Microgreens are the "child" stage of certain plants, usually quite tender and tasty, and possessing great nutritional value.
Researchers at the USDA Agricultural Research Service have published, as of early 2014, several studies that identify the nutritional make-up and the shelf life of microgreens. Twenty-five varieties were tested, key nutrients measured were ascorbic acid (vitamin C), tocopherols (vitamin E), phylloquinone (vitamin K), and beta-carotene (a vitamin A precursor), plus other related carotenoids in the cotyledons.
Among the 25 microgreens tested, red cabbage, cilantro, garnet amaranth, and green daikon radish had the highest concentrations of vitamin C, carotenoids, vitamin K, and vitamin E, respectively. In general, microgreens contained considerably higher levels of vitamins and carotenoids—about five times greater—than their mature plant counterparts, an indication that microgreens may be worth the trouble of delivering them fresh during their short lives.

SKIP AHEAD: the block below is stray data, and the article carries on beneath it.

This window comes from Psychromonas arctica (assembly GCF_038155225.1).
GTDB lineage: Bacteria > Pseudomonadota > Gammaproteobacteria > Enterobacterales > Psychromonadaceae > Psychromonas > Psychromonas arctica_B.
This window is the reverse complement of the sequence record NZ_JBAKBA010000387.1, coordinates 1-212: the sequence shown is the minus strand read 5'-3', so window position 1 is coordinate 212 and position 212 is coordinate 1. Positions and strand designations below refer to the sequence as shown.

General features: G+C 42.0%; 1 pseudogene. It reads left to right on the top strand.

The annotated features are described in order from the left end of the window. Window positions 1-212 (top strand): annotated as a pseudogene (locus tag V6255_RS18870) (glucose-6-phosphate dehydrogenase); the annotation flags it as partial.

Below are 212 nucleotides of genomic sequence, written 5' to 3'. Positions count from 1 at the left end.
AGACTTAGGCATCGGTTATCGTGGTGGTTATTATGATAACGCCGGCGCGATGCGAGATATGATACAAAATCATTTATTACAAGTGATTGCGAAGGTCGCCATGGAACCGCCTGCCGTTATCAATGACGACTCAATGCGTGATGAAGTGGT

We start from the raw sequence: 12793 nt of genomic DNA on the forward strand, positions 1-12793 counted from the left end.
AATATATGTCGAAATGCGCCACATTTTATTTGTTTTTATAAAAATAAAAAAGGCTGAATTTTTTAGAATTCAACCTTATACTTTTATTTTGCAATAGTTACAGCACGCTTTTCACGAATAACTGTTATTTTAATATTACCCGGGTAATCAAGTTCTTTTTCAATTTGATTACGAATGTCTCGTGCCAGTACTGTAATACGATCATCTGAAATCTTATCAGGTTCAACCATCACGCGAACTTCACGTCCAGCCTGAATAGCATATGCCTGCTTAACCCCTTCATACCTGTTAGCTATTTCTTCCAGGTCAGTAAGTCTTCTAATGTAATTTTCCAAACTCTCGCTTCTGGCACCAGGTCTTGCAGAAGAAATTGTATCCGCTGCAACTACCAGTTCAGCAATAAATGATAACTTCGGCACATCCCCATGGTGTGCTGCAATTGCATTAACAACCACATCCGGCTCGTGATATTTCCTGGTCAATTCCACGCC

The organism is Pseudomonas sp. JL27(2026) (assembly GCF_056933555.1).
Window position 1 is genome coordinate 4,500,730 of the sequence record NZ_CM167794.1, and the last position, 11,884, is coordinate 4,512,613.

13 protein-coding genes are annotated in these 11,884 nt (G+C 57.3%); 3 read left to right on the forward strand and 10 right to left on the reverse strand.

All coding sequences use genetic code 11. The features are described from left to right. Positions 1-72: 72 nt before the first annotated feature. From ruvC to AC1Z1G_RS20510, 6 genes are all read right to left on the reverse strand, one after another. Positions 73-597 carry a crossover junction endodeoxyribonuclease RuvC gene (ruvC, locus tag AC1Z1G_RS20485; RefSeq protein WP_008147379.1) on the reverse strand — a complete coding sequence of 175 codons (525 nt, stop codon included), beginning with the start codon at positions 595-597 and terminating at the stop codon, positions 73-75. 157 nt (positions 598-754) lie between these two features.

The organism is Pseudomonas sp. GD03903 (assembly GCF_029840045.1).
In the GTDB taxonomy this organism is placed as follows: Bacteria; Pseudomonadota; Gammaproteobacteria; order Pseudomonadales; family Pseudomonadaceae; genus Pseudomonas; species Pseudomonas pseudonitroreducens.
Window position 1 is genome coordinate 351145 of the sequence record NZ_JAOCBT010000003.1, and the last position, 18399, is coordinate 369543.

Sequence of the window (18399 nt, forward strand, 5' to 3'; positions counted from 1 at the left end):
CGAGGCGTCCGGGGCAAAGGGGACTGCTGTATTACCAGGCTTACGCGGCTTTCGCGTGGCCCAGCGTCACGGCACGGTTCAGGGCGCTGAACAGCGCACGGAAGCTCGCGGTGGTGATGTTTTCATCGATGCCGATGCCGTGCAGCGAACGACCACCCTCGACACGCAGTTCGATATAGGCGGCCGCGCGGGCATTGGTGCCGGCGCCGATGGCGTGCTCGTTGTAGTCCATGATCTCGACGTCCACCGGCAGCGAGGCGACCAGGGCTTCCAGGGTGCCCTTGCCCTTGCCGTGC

A nutritional study of microgreens was done in the summer of 2012 by the Department of Nutrition and Food Science, University of Maryland, indicating promising potential that microgreens may indeed have particularly high nutritional value compared to mature vegetables. Bhimu Patil, a professor of horticulture and director of the Vegetable and Fruit Improvement Center at Texas A&M University, agrees that microgreens may potentially have higher levels of nutrients than mature vegetables. But he says more studies are needed to compare the two side by side. "This is a very good start, but there can be a lot of variation in nutrients depending on where you grow it, when you harvest, and the soil medium," Patil says. When choosing a microgreen, researchers say to look for the most intensely colored ones, which will be the most nutritious. Results of the microgreens research project conducted by the University of Maryland and the USDA has garnered attention from several national media outlets including National Public Radio (NPR) and The Huffington Post.